Call of the cloisters

21st May 2004 at 01:00
Exeter University's school of education was built in 1854. Ted Wragg looks back on a century and a half of history and forward to the celebrations

One of the most famous educational buildings in Britain is 150 years old this year. As I look across the gentle sweep of its familiar stone cloisters, today the centrepiece of Exeter University's school of education and lifelong learning campus, where I have worked for the past 25 years, it seems amazing that it opened in 1854, the year the Crimean War broke out and Charles Dickens's Hard Times was published.

Despite rain on the day, more than 40,000 people were estimated to have lined Exeter's streets to watch the huge opening procession with several military bands; the biggest crowds since the Duke of Wellington's funeral.

The Lord Bishop of Exeter, Bishop Phillpotts, in his address to students, warned: "You are going to an occupation in which you must not expect large rewards, but one which will severely try you." That could have been said in 2004.

The sum of pound;9,470 had been raised to build the Exeter Diocesan Training School for the Education of National Schoolmasters, as it was called. The bishop donated pound;500, the Prince of Wales pound;100 and Eton College gave pound;25. Eleven women, standing at the door after a packed cathedral service, collected pound;176.

The institution was renamed St Luke's Church of England College some years later (there had been a St Luke's inExeter as early as 1839, hence the modern version's claim to be the oldest teacher training college in Britain).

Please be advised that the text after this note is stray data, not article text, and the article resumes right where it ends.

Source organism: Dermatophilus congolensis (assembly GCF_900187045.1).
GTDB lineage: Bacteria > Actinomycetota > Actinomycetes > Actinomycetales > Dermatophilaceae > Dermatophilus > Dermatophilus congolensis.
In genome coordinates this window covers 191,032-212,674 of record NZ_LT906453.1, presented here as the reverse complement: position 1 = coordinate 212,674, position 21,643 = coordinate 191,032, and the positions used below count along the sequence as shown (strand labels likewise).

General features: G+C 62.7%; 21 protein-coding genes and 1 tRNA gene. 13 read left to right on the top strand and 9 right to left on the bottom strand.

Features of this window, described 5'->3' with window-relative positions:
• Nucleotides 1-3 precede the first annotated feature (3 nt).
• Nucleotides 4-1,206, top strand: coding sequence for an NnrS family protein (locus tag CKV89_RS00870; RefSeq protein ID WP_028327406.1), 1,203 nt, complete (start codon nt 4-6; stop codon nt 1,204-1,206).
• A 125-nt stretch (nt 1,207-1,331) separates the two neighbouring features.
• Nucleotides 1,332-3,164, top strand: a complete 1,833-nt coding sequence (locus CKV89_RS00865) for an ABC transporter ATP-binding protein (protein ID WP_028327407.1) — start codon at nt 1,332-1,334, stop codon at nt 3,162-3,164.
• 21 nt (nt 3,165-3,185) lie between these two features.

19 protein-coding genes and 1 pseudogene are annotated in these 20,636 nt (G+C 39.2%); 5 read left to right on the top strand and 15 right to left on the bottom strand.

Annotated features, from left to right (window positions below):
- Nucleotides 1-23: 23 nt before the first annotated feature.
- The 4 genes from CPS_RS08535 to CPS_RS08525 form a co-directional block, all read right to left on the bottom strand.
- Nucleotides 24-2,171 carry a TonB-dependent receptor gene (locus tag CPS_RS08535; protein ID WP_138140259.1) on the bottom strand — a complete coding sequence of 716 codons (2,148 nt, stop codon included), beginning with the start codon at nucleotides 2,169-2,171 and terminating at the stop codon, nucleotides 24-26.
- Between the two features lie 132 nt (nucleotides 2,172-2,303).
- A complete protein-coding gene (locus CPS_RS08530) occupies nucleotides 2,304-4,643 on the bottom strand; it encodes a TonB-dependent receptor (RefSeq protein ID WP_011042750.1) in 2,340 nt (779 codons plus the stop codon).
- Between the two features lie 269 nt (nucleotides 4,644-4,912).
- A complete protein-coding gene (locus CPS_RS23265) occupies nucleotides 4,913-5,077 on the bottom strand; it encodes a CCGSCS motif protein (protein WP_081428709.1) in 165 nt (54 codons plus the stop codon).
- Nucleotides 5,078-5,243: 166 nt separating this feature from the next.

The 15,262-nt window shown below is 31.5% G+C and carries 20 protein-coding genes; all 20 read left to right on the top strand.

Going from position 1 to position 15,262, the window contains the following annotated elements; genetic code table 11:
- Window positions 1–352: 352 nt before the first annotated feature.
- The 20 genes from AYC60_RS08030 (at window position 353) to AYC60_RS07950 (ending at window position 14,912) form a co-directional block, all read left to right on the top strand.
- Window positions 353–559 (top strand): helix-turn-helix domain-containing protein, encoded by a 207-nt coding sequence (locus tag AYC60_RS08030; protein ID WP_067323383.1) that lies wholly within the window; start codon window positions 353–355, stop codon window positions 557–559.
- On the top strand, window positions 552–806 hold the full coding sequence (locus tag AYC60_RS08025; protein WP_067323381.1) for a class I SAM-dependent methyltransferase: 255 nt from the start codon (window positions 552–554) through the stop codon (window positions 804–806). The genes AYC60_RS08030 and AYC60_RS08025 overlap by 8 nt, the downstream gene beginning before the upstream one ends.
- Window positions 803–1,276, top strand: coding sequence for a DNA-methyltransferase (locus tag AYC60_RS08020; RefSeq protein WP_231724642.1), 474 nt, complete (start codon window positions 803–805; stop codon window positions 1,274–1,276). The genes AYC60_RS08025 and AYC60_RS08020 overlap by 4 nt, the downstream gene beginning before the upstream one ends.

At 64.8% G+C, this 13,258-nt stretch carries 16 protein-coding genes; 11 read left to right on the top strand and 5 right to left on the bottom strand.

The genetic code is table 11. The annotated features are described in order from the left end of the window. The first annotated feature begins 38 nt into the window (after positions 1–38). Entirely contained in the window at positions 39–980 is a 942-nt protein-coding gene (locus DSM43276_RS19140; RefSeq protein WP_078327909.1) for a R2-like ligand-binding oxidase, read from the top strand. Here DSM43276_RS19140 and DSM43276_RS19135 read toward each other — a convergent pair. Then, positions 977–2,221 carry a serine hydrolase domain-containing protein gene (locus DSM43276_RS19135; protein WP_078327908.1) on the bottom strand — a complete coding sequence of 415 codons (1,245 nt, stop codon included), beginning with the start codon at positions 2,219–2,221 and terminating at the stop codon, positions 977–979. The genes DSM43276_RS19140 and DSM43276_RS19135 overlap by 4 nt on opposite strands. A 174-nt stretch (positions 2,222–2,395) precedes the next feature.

It remained St Luke's until 1978, when the college merged with Exeter University to form one of the largest schools of education in the UK, second in size only to the London Institute of Education. The St Luke's Club, for former students, has the longest continuous existence of any such body; formed in 1878, it is still going strong.

Women - or rather 15-year-old girls - were present at the beginning in Cathedral Close, but female students were moved to Truro in 1849, not to reappear in Exeter until 1963, although some old boys resented the idea.

The application form for that year, designed for men, still requested "chest size".

More than 30,000 trainee and experienced teachers must have passed through the building on full-time courses, and thousands more on shorter programmes. But in the 19th century, there were often only 30 or 40 students a year; today there are about 600 PGCE "annual" students a year.

The BEd qualification has been discontinued, but three-year undergraduate educational studies courses are offered, although these do not carry qualified teacher status.

Most PGCE places are taken up quickly, with the primary, history and geography courses usually filled by Christmas. We make our quotas comfortably in every subject, including maths - though physics and chemistry can be slow - and we run the only primary music specialist course.